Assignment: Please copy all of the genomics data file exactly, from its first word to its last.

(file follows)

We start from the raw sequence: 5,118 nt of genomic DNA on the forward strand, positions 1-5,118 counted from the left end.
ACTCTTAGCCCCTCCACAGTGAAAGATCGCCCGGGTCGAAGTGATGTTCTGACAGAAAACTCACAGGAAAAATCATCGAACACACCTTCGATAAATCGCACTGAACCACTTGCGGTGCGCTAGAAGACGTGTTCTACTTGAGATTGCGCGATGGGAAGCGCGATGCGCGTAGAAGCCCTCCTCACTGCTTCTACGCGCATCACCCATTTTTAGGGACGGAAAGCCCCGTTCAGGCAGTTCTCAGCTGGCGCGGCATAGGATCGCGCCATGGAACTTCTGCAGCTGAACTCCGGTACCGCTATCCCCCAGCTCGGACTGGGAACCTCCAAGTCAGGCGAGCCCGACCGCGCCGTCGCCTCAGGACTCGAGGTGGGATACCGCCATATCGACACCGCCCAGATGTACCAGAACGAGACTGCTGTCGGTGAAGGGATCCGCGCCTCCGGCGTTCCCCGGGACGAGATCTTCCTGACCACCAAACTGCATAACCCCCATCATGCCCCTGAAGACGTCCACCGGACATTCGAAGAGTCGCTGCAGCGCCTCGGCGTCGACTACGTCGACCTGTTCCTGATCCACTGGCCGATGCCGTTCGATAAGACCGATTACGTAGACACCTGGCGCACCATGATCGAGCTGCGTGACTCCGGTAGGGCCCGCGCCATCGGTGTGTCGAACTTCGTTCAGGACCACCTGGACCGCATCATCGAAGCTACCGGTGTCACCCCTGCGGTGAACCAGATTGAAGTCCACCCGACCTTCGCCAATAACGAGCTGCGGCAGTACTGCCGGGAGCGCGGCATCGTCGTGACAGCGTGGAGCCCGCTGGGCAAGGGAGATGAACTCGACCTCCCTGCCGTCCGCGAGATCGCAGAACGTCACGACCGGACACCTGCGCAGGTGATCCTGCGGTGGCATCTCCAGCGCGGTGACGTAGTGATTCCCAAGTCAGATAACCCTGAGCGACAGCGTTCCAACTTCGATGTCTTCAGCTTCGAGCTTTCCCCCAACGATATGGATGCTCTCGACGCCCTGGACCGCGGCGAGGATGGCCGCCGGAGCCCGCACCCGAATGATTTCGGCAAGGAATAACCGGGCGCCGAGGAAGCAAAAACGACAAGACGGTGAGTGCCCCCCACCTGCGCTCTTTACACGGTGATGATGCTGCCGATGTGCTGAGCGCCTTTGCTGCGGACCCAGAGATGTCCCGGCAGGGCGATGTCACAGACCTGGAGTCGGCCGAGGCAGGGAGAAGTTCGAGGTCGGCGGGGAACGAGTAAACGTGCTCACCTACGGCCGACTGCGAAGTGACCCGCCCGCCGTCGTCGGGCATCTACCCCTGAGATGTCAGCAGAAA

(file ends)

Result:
We start from the raw sequence: 5,118 nt of genomic DNA on the forward strand, positions 1-5,118 counted from the left end.
ACTCTTAGCCCCTCCACAGTGAAAGATCGCCCGGGTCGAAGTGATGTTCTGACAGAAAACTCACAGGAAAAATCATCGAACACACCTTCGATAAATCGCACTGAACCACTTGCGGTGCGCTAGAAGACGTGTTCTACTTGAGATTGCGCGATGGGAAGCGCGATGCGCGTAGAAGCCCTCCTCACTGCTTCTACGCGCATCACCCATTTTTAGGGACGGAAAGCCCCGTTCAGGCAGTTCTCAGCTGGCGCGGCATAGGATCGCGCCATGGAACTTCTGCAGCTGAACTCCGGTACCGCTATCCCCCAGCTCGGACTGGGAACCTCCAAGTCAGGCGAGCCCGACCGCGCCGTCGCCTCAGGACTCGAGGTGGGATACCGCCATATCGACACCGCCCAGATGTACCAGAACGAGACTGCTGTCGGTGAAGGGATCCGCGCCTCCGGCGTTCCCCGGGACGAGATCTTCCTGACCACCAAACTGCATAACCCCCATCATGCCCCTGAAGACGTCCACCGGACATTCGAAGAGTCGCTGCAGCGCCTCGGCGTCGACTACGTCGACCTGTTCCTGATCCACTGGCCGATGCCGTTCGATAAGACCGATTACGTAGACACCTGGCGCACCATGATCGAGCTGCGTGACTCCGGTAGGGCCCGCGCCATCGGTGTGTCGAACTTCGTTCAGGACCACCTGGACCGCATCATCGAAGCTACCGGTGTCACCCCTGCGGTGAACCAGATTGAAGTCCACCCGACCTTCGCCAATAACGAGCTGCGGCAGTACTGCCGGGAGCGCGGCATCGTCGTGACAGCGTGGAGCCCGCTGGGCAAGGGAGATGAACTCGACCTCCCTGCCGTCCGCGAGATCGCAGAACGTCACGACCGGACACCTGCGCAGGTGATCCTGCGGTGGCATCTCCAGCGCGGTGACGTAGTGATTCCCAAGTCAGATAACCCTGAGCGACAGCGTTCCAACTTCGATGTCTTCAGCTTCGAGCTTTCCCCCAACGATATGGATGCTCTCGACGCCCTGGACCGCGGCGAGGATGGCCGCCGGAGCCCGCACCCGAATGATTTCGGCAAGGAATAACCGGGCGCCGAGGAAGCAAAAACGACAAGACGGTGAGTGCCCCCCACCTGCGCTCTTTACACGGTGATGATGCTGCCGATGTGCTGAGCGCCTTTGCTGCGGACCCAGAGATGTCCCGGCAGGGCGATGTCACAGACCTGGAGTCGGCCGAGGCAGGGAGAAGTTCGAGGTCGGCGGGGAACGAGTAAACGTGCTCACCTACGGCCGACTGCGAAGTGACCCGCCCGCCGTCGTCGGGCATCTACCCCTGAGATGTCAGCAGAAA